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Science (General/Chat)

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  • Is California about to be hit by the 'Big One'? Fears of a massive earthquake rise...

    11/22/2017 7:35:08 PM PST · by BenLurkin · 29 replies
    Mailonline ^ | 11/22/2017 | By Phoebe Weston
    FULL TITLE: Is California about to be hit by the 'Big One'? Fears of a massive earthquake rise after 134 mini-tremors rattle the San Andreas fault in just one week Fresh fears have been raised that a huge earthquake is about to hit California after a swarm of recent tremors. In the last week 134 earthquakes have hammered a three-mile stretch around Monterey County on the San Andreas fault. Of those earthquakes, 17 were stronger than 2.5 magnitude and six of them were stronger than 3.0, with more tremors expected in the coming weeks, experts warn. It follows fears raised...
  • Ancient clay tablet has revealed locations of 11 'lost cities' from 4,000 years ago

    11/22/2017 12:16:14 PM PST · by SunkenCiv · 52 replies
    Metro.co.uk ^ | Wednesday, November 15, 2017 | Rob Waugh
    Baked clay tablets from ancient Assyria, dating back as much as 4,000 years, could reveal the locations of 11 'lost cities' in modern-day Turkey. Harvard researchers analysed tablets found in the ancient city of Kanesh, the 12,000 cuneiform trade records include business transactions, accounts, seals and contracts. The researchers used mathematical models based on the price of goods and how frequently goods travelled between trade hubs to track down the locations of the ancient cities. Researchers reconstructed an economic network of trade goods such as wool, wine and precious metals across the Anatolian plateau in the 19th Century BC. The...
  • A Mysterious 3,000-Year-Old Castle Has Been Found Under a Lake in Turkey

    11/22/2017 7:55:32 AM PST · by Red Badger · 52 replies
    www.sciencealert.com ^ | 21 NOV 2017 | MICHELLE STARR
    Sometimes legends are true. Sunken cities are typically the stuff of legend, but now archaeologists have found the real thing hiding deep within Lake Van in Turkey. After a decade of searching the Middle East's second largest lake, the home of a lost kingdom has been found hundreds of metres beneath the surface. Archaeologists from the Van Yüzüncü Yıl University announced the incredible discovery - a vast 3,000-year-old castle preserved deep within the lake in amazing condition. The researchers worked closely with an independent team of divers to find their prize. Lost underwater cities and castles are a popular motif...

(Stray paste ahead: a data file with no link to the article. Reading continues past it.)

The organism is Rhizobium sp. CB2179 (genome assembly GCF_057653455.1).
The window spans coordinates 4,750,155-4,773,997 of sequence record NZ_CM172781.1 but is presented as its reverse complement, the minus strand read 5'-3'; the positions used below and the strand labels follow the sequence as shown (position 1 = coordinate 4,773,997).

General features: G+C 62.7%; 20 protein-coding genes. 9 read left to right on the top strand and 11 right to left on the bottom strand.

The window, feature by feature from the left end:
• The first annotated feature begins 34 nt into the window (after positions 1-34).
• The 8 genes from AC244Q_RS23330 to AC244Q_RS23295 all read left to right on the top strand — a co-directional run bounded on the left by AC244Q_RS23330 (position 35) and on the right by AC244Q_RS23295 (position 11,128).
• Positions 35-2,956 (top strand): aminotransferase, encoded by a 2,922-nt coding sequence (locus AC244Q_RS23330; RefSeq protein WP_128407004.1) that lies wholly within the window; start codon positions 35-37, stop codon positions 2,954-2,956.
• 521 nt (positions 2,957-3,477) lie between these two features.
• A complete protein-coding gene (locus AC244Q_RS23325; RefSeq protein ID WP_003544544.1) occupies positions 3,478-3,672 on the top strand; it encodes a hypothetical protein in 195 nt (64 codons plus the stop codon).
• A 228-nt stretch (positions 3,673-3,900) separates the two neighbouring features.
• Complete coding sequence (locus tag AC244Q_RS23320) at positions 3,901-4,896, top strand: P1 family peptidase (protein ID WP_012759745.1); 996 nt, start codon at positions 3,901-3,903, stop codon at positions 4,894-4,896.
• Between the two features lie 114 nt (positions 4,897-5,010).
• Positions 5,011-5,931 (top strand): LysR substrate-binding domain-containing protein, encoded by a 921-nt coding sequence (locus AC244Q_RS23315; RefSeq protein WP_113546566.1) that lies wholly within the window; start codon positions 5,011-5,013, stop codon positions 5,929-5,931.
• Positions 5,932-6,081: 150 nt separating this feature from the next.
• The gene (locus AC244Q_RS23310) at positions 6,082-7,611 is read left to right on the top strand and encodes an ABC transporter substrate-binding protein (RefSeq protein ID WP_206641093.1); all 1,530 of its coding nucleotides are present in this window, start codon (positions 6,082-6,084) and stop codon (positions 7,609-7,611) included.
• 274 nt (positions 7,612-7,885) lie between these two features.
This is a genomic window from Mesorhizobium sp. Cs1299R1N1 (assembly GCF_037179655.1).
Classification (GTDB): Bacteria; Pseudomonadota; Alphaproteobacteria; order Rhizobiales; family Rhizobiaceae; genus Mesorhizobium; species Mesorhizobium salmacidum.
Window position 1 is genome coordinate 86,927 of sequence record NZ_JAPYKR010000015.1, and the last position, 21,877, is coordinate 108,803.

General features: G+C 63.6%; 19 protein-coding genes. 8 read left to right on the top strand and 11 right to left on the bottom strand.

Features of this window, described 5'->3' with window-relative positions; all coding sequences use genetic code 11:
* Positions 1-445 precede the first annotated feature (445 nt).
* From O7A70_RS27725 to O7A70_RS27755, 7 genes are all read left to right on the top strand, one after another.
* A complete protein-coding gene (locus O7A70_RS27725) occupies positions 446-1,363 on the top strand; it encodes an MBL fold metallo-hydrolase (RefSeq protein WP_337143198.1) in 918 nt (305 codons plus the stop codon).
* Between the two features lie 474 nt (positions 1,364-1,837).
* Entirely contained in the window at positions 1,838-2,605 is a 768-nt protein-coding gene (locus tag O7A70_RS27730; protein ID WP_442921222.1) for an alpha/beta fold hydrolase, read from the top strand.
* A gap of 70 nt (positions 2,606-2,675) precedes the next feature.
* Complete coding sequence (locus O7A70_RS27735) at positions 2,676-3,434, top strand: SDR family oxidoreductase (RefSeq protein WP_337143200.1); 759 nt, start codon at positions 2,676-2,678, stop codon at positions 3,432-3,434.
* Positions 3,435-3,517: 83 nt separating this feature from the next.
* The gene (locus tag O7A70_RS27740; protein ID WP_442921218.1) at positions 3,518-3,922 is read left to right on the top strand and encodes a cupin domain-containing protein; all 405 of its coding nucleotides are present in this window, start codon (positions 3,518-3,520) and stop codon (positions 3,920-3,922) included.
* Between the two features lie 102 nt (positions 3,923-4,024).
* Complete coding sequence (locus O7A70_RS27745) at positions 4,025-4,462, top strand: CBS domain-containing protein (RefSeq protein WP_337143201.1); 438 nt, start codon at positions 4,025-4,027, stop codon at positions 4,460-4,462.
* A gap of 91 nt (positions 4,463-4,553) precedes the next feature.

• Upsurge in big earthquakes predicted for 2018 as Earth rotation slows

    11/21/2017 3:31:51 AM PST · by TigerLikesRooster · 45 replies
    The Guardian ^ | 18 November 2017 | Robin McKie
    Upsurge in big earthquakes predicted for 2018 as Earth rotation slows Scientists say number of severe quakes is likely to rise strongly next year because of a periodic slowing of the Earths rotation Scientists have warned there could be a big increase in numbers of devastating earthquakes around the world next year. They believe variations in the speed of Earths rotation could trigger intense seismic activity, particularly in heavily populated tropical regions. Although such fluctuations in rotation are small changing the length of the day by a millisecond they could still be implicated in the release of vast...
  • NASA: Mars' strange streaks might not be water after all

    11/21/2017 2:25:56 AM PST · by Berlin_Freeper · 17 replies
    cnet.com ^ | November 20, 2017 | Amanda Kooser
    We've got some big questions about Mars, but one of its most compelling mysteries just got a lot more intense. "Recurring slope lineae" (RSL) are dark streaks, first discovered in 2011, that appear seasonally on parts of the Mars landscape. In 2015, researchers took RSL as evidence of active salt water flows on the red planet. In 2017, new findings suggest RSL may actually be from shifting sand and dust. NASA titled its 2015 release "NASA Confirms Evidence That Liquid Water Flows on Today's Mars." Monday's release is called "Recurring Martian Streaks: Flowing Sand, Not Water?" It shows how new...
  • Weird Dark Streaks on Mars May Not Be Flowing Water After All

    11/20/2017 6:57:07 PM PST · by BenLurkin · 27 replies
    Space.com ^ | | November 20, 2017 05:24pm | Calla Cofield,
    In 2015, observations by NASA's Mars Reconnaissance Orbiter revealed trace amounts of water(mixed with heavy doses of salts) on the Red Planet's surface. These "hydrated salts" corresponded with dark streaks on Martian hillsides called recurring slope lineae (RSL), which researchers had already identified as possible sites of liquid water rising to the surface. Studies of RSL, and in particular the findings by the MRO, introduced the tantalizing possibility that there could be enough liquid water on the surface of Mars today to support microbial life But the new study shows that those dark RSL could simply be flows of sand...
  • The little spacecraft that could

    11/20/2017 3:55:17 PM PST · by Elderberry · 20 replies
    CBS News ^ | 11/19/2017 | Anderson Cooper